Ipv4 broken as of today

I used tcpdump -vnes0 -i br0 port 67 or port 68

$ sudo ebtables -L
Bridge table: filter

Bridge chain: INPUT, entries: 0, policy: ACCEPT

Bridge chain: FORWARD, entries: 0, policy: ACCEPT

Bridge chain: OUTPUT, entries: 0, policy: ACCEPT

Your iptables output shows that something (likely libvirt or docker looking at the rules) have configured a firewall. Interestingly the FORWARD chain has a default DROP rule (DROP 149 packets) and is dropping some packets. I’m not certain that is the issue, however as a first step I would encourage you disable all firewalls (if it is safe to do so) by running iptables -F. Note you may need to restart the machine so that the rules are reinstated afterwards.

So DHCPv6 doesn’t use port 67 or port 68 (https://en.wikipedia.org/wiki/DHCPv6#Port_numbers), so you would not see it with that filter anyway.

Also, to get a full view of iptables rules can you run iptables-save as you can use that to restore the config later too.

Hmm ok I can clear the tables, but upon rebooting it all comes back somehow. grep -r iptables /etc returns nothing useful, so there’s some other part of the system that’s doing this. I don’t want any kind of firewall on this machine at all.

But even if I clear iptables and don’t reboot so that it stays cleared, containers still don’t get an ipv4 address. They just keep firing off DHCPDISCOVER messages with no reply.

Can you show the output of iptables-save please.

This smells like Docker blocking LXD traffic. We’ve seen it a couple of times before and it gets worse if nft/xtables are mixed.

An option would be to flip the policy on the tables back to ACCEPT and see if the issue goes away. Docker may need to be configured not to completely mess with the system’s firewall…

Its quite odd, we’ve tried doing iptables -F, iptables -t mangle -F and iptables -t nat -F to no avail.

In the past at least the FORWARD table was the issue, but this may be a different one.

I’ve removed all iptables rules (such that iptables-save is empty), its like the bridge isn’t forwarding packets except it is forwarding ARP packets.

If I set the IP statically inside the container and then try to ping the gateway, the gateway response to ARP requests, then we see ICMP requests go out to br0 but not eno1 (the external interface).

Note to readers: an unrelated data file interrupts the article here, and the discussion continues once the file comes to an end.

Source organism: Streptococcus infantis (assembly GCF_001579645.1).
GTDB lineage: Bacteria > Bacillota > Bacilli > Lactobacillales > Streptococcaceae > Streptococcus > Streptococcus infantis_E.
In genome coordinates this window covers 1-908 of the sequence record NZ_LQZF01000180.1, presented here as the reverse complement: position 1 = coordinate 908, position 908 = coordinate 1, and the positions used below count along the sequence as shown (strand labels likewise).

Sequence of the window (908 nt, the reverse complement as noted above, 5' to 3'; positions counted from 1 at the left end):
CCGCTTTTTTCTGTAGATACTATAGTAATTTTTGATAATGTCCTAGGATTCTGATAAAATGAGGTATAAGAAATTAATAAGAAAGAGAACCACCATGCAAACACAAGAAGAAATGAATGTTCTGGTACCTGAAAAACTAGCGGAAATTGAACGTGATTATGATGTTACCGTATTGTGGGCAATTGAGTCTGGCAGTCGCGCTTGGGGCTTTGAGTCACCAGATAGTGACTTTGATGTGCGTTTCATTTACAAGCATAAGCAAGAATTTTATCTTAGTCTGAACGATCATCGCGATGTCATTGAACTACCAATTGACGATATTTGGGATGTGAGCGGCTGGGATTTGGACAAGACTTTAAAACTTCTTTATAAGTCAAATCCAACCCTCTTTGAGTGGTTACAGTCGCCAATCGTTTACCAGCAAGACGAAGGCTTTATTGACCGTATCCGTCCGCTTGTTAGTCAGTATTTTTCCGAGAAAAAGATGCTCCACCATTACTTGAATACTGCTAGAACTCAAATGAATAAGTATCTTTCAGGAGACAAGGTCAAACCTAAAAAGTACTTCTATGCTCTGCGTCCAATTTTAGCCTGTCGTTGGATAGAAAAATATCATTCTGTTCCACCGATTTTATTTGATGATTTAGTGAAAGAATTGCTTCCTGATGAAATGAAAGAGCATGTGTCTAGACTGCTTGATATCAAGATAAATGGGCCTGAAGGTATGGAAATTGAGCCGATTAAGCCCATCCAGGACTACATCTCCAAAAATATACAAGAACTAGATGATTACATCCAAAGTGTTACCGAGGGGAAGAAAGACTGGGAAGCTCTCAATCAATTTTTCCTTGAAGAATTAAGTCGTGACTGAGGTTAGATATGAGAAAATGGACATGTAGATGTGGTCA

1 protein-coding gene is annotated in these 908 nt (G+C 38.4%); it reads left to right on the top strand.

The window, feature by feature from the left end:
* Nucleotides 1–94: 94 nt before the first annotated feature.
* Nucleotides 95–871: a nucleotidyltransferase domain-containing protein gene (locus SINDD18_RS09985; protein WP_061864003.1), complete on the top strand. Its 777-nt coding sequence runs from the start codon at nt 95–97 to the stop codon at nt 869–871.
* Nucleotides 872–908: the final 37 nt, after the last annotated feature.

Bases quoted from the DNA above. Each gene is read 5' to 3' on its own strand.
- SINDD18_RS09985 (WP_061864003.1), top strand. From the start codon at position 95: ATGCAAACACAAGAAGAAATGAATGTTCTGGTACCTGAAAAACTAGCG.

Did you try setting all of /proc/sys/net/bridge to 0 if not already the case?

OK I fixed it.

It was the default DROP policy rule I identified earlier in this thread.

But iptables -F doesn’t reset it apparently.

You have to do iptables -P FORWARD ACCEPT to reset it.

This combined with the following sysctls meant that all bridged traffic goes through iptables FORWARD chain and gets dropped:

net.bridge.bridge-nf-call-arptables = 1
net.bridge.bridge-nf-call-ip6tables = 1
net.bridge.bridge-nf-call-iptables = 1

So to fix this, either:

  1. Ensure your default iptables FORWARD policy is ACCEPT
  2. Disable bridge traffic going through iptables by setting those sysctls to 0.

Wow thanks so much!

But I can’t help wonder what got me into this mess to begin with? This is a very generic ubuntu install, and all I did was install a few common server packages (docker, lxd, libvirt). Maybe it was something in the docker version of the deb package?

Yes as @stgraber mentioned its likely that something in docker is setting that policy.

Docker also sets the policy for the FORWARD chain to DROP . If your Docker host also acts as a router, this will result in that router not forwarding any traffic anymore. If you want your system to continue functioning as a router, you can add explicit ACCEPT rules to the DOCKER-USER chain to allow it:

$ iptables -I DOCKER-USER -i src_if -o dst_if -j ACCEPT

That combined with the default sysctls:

net.bridge.bridge-nf-call-arptables = 1
net.bridge.bridge-nf-call-ip6tables = 1
net.bridge.bridge-nf-call-iptables = 1

means that bridged traffic also goes through the iptables FORWARD chain.

Good to know! Thank you.